Tierney, Richard Henry
TIERNEY, RICHARD HENRY
Editor, publicist; b. New York, NY, Sept. 2, 1870;d. New York, Feb. 10, 1928. He was the sixth of eight children of Richard and Bridget (Shea) Tierney, whose home in Spuyten Duyvil often served as a mission station for Catholics of that section of New York City. After graduating in 1892 from St. Francis Xavier College, New York City, he entered the Jesuit novitiate at Frederick, Maryland, continued his studies at Woodstock College, Woodstock, Maryland, and was ordained June 27, 1907. He taught philosophy and pedagogy at Woodstock from 1909 to 1914, when he was named editor-in-chief of America, the weekly Jesuit publication. He quickly brought the review to increased public attention by his forceful stand on controversial issues. He was critical of Pres. Woodrow Wilson's policy on Mexico and published damaging facts about the religious persecution of the Carranza regime there. This service was recognized by Benedict XV in a letter of March 17, 1915, to Cardinal James Gibbons. Under Tierney's direction, America was neutral in reporting World War I issues until the U.S. entered the war. He was deeply interested in the cause of Irish independence. An editor of strong views who shrank from no controversy, he maintained the review at a high level until failing health forced his retirement in 1925.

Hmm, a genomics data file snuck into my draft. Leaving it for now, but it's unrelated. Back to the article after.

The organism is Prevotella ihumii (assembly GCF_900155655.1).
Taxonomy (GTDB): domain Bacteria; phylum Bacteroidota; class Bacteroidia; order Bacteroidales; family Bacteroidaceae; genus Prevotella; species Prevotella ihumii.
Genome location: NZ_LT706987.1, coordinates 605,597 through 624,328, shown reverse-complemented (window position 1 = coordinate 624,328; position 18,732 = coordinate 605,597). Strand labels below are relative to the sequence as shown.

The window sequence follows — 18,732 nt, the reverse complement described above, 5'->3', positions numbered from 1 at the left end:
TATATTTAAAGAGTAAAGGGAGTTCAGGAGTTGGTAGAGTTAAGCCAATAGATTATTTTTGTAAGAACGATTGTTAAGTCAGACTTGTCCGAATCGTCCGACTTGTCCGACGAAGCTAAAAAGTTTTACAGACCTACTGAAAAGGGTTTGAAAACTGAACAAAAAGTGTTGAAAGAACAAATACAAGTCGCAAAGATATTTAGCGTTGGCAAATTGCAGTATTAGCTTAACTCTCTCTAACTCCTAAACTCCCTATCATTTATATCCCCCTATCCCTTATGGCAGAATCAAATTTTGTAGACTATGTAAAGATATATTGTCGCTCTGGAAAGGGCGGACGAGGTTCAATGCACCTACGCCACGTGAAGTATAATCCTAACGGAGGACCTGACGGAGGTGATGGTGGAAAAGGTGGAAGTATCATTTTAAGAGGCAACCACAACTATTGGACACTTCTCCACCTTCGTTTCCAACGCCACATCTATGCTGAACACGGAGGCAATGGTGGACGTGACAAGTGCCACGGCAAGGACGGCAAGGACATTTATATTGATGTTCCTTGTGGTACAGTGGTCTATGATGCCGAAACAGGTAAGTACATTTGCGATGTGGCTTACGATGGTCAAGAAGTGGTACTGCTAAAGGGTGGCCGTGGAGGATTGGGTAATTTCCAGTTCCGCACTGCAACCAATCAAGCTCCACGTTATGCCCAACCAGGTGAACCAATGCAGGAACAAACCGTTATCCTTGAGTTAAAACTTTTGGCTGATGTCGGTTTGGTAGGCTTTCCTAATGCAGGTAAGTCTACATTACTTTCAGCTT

Bibliography: r. j. purcell, Dictionary of American Biography, ed., a. johnson and d. malone, 20 v. (New York 1928–36) 18:532–533. f. x. talbot, Richard Henry Tierney (New York 1930).
[t. n. davis]